• Illumina-based sequencing of MUC1 VNTR amplicons can identify the cytosine insertion as well as many (but not all) other disease-causing variants [Živná et al 2018].

Table 4.

Notable MUC1 Pathogenic Variants

Reference
Sequences
DNA Nucleotide ChangePredicted
Protein Change
Comment [Reference]
NM_002456​.5
NP_002447​.4
c.253C>Tp.Gln85TerInsertion of an adenine w/in 7-cytosine sequence in a VNTR that results in encoding of MUC1fs protein.1 Exact position of this VNTR in VNTR domain is unknown & may vary between families [Živná et al 2018].
NC_000001​.10 g.(155160963_155162030)insC 2Frameshift resulting in early terminationInsertion of a cytosine w/in 7-cytosine sequence in a VNTR is most common variant encoding MUC1fs protein. Exact position of this VNTR in VNTR domain is unknown & may vary between families [Kirby et al 2013].
g. 155161911_155161912delAGFrameshift resulting in early terminationOccurs before VNTR domain but nonetheless encodes MUC1fs protein [Yamamoto et al 2017]
g.(155160963_155162030)insG 2Frameshift resulting in early terminationVariant (not detected by clinically available MUC1 genetic testing) encodes MUC1fs protein [Živná a et al 2018].
g.(155160963_155162030)delinsAT 2Frameshift resulting in early terminationVariant (not detected by clinically available MUC1 genetic testing) encodes the MUC1fs protein [Živná et al 2018].
g.(155160963_155162030)dupGCCGGCCCCGGGTCC 2Frameshift resulting in early terminationVariant (not detected by clinically available MUC1 genetic testing) encodes MUC1fs protein [Živná et al 2018].

Variants listed in the table have been provided by the authors. GeneReviews staff have not independently verified the classification of variants.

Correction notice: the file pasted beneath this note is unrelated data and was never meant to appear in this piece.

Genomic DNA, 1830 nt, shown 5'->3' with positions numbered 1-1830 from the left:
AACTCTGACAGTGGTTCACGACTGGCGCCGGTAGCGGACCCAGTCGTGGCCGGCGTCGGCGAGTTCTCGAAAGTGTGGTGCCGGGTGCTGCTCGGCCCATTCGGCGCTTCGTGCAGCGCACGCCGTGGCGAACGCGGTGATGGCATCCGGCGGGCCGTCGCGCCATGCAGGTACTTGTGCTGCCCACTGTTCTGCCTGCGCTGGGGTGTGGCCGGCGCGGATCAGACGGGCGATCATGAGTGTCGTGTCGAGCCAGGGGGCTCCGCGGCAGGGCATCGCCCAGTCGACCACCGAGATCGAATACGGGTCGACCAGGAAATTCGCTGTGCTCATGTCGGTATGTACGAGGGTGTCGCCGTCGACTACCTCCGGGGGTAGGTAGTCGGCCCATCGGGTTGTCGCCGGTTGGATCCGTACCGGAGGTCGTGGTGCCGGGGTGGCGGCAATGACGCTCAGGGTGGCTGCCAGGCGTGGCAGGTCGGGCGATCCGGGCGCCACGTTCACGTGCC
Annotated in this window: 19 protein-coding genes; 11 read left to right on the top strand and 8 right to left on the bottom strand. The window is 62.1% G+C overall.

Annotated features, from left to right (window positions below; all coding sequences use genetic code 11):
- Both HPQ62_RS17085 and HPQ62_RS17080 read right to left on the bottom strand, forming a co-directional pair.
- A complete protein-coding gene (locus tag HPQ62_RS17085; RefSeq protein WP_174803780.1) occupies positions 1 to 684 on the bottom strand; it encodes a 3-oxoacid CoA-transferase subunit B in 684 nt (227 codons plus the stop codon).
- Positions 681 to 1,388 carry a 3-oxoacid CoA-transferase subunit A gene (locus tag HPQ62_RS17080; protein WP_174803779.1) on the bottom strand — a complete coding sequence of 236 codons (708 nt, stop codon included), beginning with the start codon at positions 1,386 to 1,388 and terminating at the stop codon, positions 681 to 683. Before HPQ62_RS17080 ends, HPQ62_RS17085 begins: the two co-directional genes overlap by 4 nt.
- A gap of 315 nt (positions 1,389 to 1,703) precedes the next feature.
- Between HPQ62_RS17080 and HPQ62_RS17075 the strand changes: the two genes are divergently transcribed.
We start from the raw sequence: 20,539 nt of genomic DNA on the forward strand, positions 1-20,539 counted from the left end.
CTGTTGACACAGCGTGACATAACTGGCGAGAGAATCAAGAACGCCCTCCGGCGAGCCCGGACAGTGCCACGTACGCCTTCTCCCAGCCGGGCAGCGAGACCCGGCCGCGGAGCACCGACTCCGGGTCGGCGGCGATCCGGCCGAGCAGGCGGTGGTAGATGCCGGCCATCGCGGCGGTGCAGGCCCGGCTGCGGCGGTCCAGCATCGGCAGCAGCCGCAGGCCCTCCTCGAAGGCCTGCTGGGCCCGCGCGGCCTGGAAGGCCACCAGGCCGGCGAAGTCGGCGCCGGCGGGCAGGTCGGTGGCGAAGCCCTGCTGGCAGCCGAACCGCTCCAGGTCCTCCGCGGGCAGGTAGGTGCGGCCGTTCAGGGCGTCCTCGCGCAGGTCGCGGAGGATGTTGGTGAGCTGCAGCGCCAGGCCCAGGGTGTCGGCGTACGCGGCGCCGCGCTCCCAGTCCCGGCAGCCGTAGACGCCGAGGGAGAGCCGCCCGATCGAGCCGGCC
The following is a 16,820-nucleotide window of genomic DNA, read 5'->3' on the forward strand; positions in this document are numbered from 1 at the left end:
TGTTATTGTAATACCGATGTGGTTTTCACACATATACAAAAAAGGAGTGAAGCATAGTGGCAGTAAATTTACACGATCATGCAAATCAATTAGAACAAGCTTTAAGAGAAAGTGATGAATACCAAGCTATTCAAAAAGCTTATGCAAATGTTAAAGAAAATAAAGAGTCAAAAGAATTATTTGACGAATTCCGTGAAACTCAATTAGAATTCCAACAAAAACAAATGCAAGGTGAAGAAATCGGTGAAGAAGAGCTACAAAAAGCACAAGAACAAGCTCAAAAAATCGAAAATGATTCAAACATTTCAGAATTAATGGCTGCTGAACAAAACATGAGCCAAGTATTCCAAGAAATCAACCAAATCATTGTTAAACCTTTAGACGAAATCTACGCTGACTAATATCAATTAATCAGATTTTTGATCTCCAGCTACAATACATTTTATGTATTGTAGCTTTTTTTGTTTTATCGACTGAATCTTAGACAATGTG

GeneReviews follows the standard naming conventions of the Human Genome Variation Society (varnomen​.hgvs.org). See Quick Reference for an explanation of nomenclature.

1.

Figure 2 illustrates a hypothetic example.

2.

Variant designation that does not conform to current naming conventions

Chapter Notes

Author Notes

Dr Stanislav Kmoch (zc.inuc.1fl@hcomks) and Dr Anthony Bleyer (ude.htlaehekaw@reyelba) are actively involved in clinical research regarding individuals with ADTKD-MUC1 and other forms of inherited kidney disease and would be happy to communicate with individuals who have any questions regarding diagnosis or other considerations.

MUC1 molecular genetic testing is available at several commercial laboratories in Europe. Clinical MUC1 genetic testing is available free of charge through the Broad Institute of Harvard and MIT. Contact Dr Bleyer (ude.htlaehekaw@reyelba) to inquire about testing or to review MUC1 variants of uncertain significance.

Dr Bleyer is also interested in hearing about families with ADTKD in whom no causative variant has been identified on molecular genetic testing of the genes known to cause ADTKD.

Revision History

  • 21 October 2021 (bp) Comprehensive update posted live
  • 30 June 2016 (ha) Comprehensive update posted live
  • 15 August 2013 (me) Review posted live
  • 30 April 2013 (ab) Original submission

References